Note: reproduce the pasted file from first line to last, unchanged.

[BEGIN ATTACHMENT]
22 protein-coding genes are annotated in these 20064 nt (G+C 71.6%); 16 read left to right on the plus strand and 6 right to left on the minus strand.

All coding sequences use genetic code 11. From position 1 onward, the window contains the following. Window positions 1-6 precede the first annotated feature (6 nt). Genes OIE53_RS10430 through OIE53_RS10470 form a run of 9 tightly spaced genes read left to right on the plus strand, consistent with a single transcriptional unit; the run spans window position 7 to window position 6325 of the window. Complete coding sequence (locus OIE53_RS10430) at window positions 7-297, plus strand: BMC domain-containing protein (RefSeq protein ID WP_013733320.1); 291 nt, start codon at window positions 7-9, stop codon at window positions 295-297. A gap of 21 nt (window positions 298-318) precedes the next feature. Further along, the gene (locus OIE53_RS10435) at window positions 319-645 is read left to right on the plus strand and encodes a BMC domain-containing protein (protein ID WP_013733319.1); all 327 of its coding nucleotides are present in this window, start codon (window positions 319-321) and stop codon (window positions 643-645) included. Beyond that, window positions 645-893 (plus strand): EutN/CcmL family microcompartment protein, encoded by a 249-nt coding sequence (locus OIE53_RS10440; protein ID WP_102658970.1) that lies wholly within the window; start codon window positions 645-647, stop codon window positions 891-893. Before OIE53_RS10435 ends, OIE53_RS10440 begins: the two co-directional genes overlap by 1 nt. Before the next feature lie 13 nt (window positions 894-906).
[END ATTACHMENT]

22 protein-coding genes are annotated in these 20064 nt (G+C 71.6%); 16 read left to right on the plus strand and 6 right to left on the minus strand.

All coding sequences use genetic code 11. From position 1 onward, the window contains the following. Window positions 1-6 precede the first annotated feature (6 nt). Genes OIE53_RS10430 through OIE53_RS10470 form a run of 9 tightly spaced genes read left to right on the plus strand, consistent with a single transcriptional unit; the run spans window position 7 to window position 6325 of the window. Complete coding sequence (locus OIE53_RS10430) at window positions 7-297, plus strand: BMC domain-containing protein (RefSeq protein ID WP_013733320.1); 291 nt, start codon at window positions 7-9, stop codon at window positions 295-297. A gap of 21 nt (window positions 298-318) precedes the next feature. Further along, the gene (locus OIE53_RS10435) at window positions 319-645 is read left to right on the plus strand and encodes a BMC domain-containing protein (protein ID WP_013733319.1); all 327 of its coding nucleotides are present in this window, start codon (window positions 319-321) and stop codon (window positions 643-645) included. Beyond that, window positions 645-893 (plus strand): EutN/CcmL family microcompartment protein, encoded by a 249-nt coding sequence (locus OIE53_RS10440; protein ID WP_102658970.1) that lies wholly within the window; start codon window positions 645-647, stop codon window positions 891-893. Before OIE53_RS10435 ends, OIE53_RS10440 begins: the two co-directional genes overlap by 1 nt. Before the next feature lie 13 nt (window positions 894-906).